A LWRP,that no citizens wanted, save one.
    Now these amazing new discoveries, by Valley Alliance
    makes clear along with numerous other things ,just how long all this sloppiness and highly questionable legal practices of "City Hall" & their Associates. has been going on, just on these 4.4 acres...so one can imagine, or not ,what else goes on here in"City Hall", as the norm.
    Great earlier piece by Sam Pratt on this 4.4 acres. http://www.sampratt.com/sam/2013/04/full-circle.html
    Posted by Gossips of Rivertown on FRIDAY, APRIL 26, 2013
    "Commenting from Elsewhere"
    ..inspired ,I believe ,by
    these comments made following Gossips of Rivertown's Post
    FRIDAY, APRIL 26, 2013
    "Defining the Location of Standard Oil"
    "At Wednesday's Common Council Legal Committee meeting, assistant city attorney Carl Whitbeck produced an 1888 atlas map which showed all the buildings in the First Ward and along the river but did not show anything labeled "Standard Oil." Indeed, it did not even include the area where Standard Oil is believed to have been. Still, the 1889 Sanborn map shows a cluster of structures on the river labeled "Standard Oil Co."

    Gizmo April 26, 2013 at 1:46 PM
    I'm starting to wonder how much money this 10-acre adventure is costing the City of Hudson? A lot of legal time has been invested, plus the cost of a Phase I environmental review, a title search, and possibly more expenses yet to come. If Holcim sells its property to another entity and walks away from its deal with the City, there is going to be plenty of egg on the faces of some at City Hall, and the taxpayers will be left holding the bag once again.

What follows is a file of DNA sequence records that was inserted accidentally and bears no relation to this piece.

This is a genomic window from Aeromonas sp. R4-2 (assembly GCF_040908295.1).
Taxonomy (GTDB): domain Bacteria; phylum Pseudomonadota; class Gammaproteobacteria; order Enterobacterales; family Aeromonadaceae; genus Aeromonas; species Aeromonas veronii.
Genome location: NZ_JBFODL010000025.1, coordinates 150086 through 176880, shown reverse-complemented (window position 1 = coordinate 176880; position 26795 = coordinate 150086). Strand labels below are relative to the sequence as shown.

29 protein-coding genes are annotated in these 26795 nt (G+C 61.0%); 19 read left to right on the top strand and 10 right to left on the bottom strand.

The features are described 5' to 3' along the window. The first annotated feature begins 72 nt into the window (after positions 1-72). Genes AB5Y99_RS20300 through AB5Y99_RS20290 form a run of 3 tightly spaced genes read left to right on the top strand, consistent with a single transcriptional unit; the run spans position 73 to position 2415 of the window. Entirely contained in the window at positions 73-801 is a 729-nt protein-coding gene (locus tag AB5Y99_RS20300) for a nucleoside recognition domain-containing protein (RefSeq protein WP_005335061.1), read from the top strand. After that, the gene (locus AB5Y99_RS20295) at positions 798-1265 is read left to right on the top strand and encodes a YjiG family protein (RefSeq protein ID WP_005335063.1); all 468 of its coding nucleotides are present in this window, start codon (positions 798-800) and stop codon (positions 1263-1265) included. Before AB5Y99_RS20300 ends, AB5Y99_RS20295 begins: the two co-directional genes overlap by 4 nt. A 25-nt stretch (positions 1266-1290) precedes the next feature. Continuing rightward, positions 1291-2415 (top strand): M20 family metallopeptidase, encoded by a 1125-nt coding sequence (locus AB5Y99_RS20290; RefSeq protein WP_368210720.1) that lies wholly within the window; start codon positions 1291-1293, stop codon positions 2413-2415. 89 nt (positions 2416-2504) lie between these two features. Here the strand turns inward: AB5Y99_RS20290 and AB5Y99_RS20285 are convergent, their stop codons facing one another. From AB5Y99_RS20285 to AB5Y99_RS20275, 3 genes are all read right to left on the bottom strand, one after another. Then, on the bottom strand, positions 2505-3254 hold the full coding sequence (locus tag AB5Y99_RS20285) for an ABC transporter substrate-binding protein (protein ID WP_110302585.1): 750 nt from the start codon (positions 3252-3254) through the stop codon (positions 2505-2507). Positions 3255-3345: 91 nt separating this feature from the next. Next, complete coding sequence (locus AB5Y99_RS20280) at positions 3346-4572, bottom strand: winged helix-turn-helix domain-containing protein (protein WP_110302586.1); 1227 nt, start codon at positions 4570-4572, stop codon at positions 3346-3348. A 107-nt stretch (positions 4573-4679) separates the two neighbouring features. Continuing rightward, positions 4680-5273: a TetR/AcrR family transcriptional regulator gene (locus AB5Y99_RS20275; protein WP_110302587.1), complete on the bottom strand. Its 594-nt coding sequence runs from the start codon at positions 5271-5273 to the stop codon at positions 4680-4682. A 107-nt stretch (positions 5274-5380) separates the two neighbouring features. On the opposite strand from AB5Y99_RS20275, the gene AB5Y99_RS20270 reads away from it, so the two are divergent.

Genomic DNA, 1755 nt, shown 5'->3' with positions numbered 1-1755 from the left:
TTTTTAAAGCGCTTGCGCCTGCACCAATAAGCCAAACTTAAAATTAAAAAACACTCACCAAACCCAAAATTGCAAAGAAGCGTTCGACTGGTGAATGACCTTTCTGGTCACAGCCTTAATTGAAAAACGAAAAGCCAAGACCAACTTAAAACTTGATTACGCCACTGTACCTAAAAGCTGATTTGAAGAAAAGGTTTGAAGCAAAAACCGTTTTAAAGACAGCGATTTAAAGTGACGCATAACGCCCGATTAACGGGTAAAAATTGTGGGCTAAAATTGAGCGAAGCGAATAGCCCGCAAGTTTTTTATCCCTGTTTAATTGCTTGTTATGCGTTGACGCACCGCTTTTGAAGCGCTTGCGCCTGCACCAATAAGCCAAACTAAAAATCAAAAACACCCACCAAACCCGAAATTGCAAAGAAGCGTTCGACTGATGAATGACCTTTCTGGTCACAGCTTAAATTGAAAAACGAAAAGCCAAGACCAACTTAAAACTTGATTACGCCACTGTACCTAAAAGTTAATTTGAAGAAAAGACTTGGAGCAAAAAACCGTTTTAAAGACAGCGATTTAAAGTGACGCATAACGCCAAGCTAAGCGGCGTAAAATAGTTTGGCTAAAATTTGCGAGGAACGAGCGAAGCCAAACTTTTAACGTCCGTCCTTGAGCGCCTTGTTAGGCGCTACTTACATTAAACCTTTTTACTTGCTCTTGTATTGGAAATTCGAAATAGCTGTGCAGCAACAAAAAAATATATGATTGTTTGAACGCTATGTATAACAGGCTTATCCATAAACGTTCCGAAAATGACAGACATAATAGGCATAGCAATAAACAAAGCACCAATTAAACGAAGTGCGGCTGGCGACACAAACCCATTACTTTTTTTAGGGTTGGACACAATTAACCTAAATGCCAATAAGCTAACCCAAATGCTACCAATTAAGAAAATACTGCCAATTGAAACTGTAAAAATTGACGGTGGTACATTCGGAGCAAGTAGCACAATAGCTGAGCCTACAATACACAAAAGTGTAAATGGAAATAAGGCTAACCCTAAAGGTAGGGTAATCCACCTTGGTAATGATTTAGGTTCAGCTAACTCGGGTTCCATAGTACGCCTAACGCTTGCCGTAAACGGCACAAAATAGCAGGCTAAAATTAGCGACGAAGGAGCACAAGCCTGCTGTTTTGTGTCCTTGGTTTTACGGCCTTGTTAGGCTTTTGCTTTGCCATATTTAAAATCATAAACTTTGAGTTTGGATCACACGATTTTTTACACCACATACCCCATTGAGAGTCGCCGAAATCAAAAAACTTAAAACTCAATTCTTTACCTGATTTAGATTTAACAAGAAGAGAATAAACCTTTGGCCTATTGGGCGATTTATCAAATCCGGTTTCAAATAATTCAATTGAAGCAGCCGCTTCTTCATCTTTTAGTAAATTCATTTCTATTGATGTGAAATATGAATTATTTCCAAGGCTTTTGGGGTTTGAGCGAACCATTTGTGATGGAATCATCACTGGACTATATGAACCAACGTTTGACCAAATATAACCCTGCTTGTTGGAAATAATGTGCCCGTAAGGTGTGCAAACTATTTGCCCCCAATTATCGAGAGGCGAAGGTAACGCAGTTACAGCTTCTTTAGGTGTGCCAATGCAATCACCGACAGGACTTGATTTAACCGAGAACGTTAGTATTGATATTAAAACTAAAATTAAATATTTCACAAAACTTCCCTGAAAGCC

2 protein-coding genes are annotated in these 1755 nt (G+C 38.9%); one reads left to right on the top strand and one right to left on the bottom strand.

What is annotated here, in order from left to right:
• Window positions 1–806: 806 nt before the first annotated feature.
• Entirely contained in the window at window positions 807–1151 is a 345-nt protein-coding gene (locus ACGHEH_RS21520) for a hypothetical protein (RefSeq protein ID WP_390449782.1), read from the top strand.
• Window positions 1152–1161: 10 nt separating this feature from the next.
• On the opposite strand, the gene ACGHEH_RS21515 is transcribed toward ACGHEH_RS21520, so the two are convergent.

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    John K. FriedmanApril 26, 2013 at 2:19 PM
    "The City has paid I believe $3500 for the title and phase 1. Cheryl's time is covered by her firm's retainer (so, the opportunity cost), and Gif's time the other night was pro bono. He clearly has a real love for the history of Hudson and has quite a few relic-like maps of the city going back a lot of years. It's too bad there were so few in the audience for the Legal Committee (which admittedly tends to the rather dry and long meeting) -- it was fascinating stuff to see."

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  6. Prison, you might have written this instead:

    "These amazing new discoveries ... just so CC Pres. Moore's and City Atty. Robert's disastrous LWRP could be implemented."

    These same officials are now handed a victory. The news greatly advances their LWRP towards authorization and ties the public's hands further. It has given away key leverage that we never even got to use, and for what overall strategy? Why now? And why the VA's decision only?